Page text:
HDcctv Alliance Announces New HDCVI 2.0 Global Standard Based On Dahua HDCVI Technology
SourceSecurity.com November 17, 2014 - The HDcctv Alliance is announcing a new global standard of HD analog — HDCVI 2.0. HDCVI 2.0 is based on Dahua’s HDCVI technology. The standard aims to provide a stringent level of certification among manufacturers. Certification will ensure that all HDCVI products with certification label are completely compatible with each other. This gives users complete freedom of choice for security equipment using different brands.... ...Full Story
New OASIS Standard to Build Biometric Security Wonderwall
FindBiometrics.com November 14, 2014 - Non-profit IT consortium OASIS is developing a server-based biometric authentication standard. Industry professionals, government officials, and academics have been invited to help develop the standard as part of the Identity-Based Attestation and Open Exchange Protocol Specification – or IBOPS – Technical Committee.
The basic idea of the system they’re working on is to organize data storage by a server-based index system which, when accessed, would link to biometric identities that are not on the server. In other words, the data itself is not stored on the server, just indexed; and that index tells you where you can get the data, but that source is protected by biometric security measures. With this method, hackers could not access sensitive data by merely breaching the server.... ...Full Story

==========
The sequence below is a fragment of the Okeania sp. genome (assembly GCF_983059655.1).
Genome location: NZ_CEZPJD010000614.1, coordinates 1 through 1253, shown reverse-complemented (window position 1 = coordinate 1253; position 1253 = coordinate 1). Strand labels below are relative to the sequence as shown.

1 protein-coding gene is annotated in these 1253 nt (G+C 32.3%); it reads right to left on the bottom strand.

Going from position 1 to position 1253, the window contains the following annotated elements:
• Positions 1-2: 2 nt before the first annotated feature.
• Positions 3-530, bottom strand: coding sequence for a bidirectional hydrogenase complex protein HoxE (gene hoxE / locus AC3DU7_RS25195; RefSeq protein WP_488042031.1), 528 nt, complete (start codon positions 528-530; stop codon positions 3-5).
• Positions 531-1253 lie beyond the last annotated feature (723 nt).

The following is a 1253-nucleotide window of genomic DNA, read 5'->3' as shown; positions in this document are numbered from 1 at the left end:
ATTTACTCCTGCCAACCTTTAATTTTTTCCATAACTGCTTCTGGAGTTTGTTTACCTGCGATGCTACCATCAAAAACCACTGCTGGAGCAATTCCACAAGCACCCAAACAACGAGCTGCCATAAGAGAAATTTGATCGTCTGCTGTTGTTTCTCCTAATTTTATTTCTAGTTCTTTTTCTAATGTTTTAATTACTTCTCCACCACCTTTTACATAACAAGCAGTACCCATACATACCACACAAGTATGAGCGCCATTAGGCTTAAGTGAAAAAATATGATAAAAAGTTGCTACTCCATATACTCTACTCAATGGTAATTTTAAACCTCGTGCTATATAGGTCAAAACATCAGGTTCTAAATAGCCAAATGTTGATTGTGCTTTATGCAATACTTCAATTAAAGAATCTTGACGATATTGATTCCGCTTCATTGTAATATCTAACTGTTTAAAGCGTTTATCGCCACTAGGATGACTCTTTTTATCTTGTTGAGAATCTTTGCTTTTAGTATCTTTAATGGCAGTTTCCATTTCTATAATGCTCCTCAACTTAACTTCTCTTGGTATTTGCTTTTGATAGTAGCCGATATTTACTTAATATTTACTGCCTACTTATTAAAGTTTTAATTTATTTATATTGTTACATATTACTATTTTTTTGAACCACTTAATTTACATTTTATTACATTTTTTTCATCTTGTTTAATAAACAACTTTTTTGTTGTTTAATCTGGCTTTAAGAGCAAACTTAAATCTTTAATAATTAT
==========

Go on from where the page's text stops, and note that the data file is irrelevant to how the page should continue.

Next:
The Natural Security Alliance unveils new privacy rules around biometric security
Biometric Update.com November 14, 2014 - The Natural Security Alliance, an authentication standards association, has created a set of privacy rules that will help companies implement biometric security best practices and comply with data protection laws....The basis for the Privacy Rules can be attributed to the “accountability principle” established by the Article 29 Working Party, an independent advisory body established by the European Parliament to investigate concerns of personal data and privacy, as well as concepts around the application of biometrics from the EU’s National Data Protection Authorities....Additionally, the Alliance has developed two instruments: the certification and the mark, which ensure that products and organizations integrating the Natural Security Standard comply with the technical specifications. Certified products are deemed “genuine”, and able to communicate with other certified products as part of a genuine Natural Security environment. The Natural Security mark shows data subjects that the organizations that handle their data comply with the Natural Security Standard.... ...Full Story